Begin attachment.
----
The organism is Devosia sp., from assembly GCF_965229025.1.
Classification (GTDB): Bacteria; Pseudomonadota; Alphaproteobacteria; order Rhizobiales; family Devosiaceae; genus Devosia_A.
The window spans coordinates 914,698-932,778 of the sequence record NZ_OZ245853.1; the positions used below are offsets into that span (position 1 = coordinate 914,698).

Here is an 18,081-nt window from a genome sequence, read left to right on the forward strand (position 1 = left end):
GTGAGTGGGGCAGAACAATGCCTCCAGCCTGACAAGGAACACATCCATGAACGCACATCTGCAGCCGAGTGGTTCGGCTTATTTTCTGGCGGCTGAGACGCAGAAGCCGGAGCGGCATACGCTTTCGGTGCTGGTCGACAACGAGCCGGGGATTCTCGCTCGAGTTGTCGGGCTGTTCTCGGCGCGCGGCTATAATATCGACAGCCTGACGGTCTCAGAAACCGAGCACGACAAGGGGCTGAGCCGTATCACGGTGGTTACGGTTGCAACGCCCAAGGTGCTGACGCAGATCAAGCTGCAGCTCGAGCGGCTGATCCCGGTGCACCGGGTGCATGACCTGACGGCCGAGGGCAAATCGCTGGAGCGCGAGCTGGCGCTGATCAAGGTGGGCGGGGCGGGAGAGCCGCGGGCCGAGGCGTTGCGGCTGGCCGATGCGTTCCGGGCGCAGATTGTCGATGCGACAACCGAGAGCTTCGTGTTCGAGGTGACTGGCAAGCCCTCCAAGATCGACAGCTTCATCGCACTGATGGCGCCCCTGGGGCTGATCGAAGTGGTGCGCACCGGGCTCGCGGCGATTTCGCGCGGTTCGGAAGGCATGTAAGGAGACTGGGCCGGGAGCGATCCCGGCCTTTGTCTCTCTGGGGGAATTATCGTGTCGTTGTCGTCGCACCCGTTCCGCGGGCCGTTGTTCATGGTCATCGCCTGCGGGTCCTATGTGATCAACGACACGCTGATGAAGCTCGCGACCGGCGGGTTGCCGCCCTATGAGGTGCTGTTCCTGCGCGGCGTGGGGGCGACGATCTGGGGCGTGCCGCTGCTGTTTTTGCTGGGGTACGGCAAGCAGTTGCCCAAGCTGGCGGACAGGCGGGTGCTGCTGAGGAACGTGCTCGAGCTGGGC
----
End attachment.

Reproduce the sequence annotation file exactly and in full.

The organism is Devosia sp., from assembly GCF_965229025.1.
Classification (GTDB): Bacteria; Pseudomonadota; Alphaproteobacteria; order Rhizobiales; family Devosiaceae; genus Devosia_A.
The window spans coordinates 914,698-932,778 of the sequence record NZ_OZ245853.1; the positions used below are offsets into that span (position 1 = coordinate 914,698).

Here is an 18,081-nt window from a genome sequence, read left to right on the forward strand (position 1 = left end):
GTGAGTGGGGCAGAACAATGCCTCCAGCCTGACAAGGAACACATCCATGAACGCACATCTGCAGCCGAGTGGTTCGGCTTATTTTCTGGCGGCTGAGACGCAGAAGCCGGAGCGGCATACGCTTTCGGTGCTGGTCGACAACGAGCCGGGGATTCTCGCTCGAGTTGTCGGGCTGTTCTCGGCGCGCGGCTATAATATCGACAGCCTGACGGTCTCAGAAACCGAGCACGACAAGGGGCTGAGCCGTATCACGGTGGTTACGGTTGCAACGCCCAAGGTGCTGACGCAGATCAAGCTGCAGCTCGAGCGGCTGATCCCGGTGCACCGGGTGCATGACCTGACGGCCGAGGGCAAATCGCTGGAGCGCGAGCTGGCGCTGATCAAGGTGGGCGGGGCGGGAGAGCCGCGGGCCGAGGCGTTGCGGCTGGCCGATGCGTTCCGGGCGCAGATTGTCGATGCGACAACCGAGAGCTTCGTGTTCGAGGTGACTGGCAAGCCCTCCAAGATCGACAGCTTCATCGCACTGATGGCGCCCCTGGGGCTGATCGAAGTGGTGCGCACCGGGCTCGCGGCGATTTCGCGCGGTTCGGAAGGCATGTAAGGAGACTGGGCCGGGAGCGATCCCGGCCTTTGTCTCTCTGGGGGAATTATCGTGTCGTTGTCGTCGCACCCGTTCCGCGGGCCGTTGTTCATGGTCATCGCCTGCGGGTCCTATGTGATCAACGACACGCTGATGAAGCTCGCGACCGGCGGGTTGCCGCCCTATGAGGTGCTGTTCCTGCGCGGCGTGGGGGCGACGATCTGGGGCGTGCCGCTGCTGTTTTTGCTGGGGTACGGCAAGCAGTTGCCCAAGCTGGCGGACAGGCGGGTGCTGCTGAGGAACGTGCTCGAGCTGGGC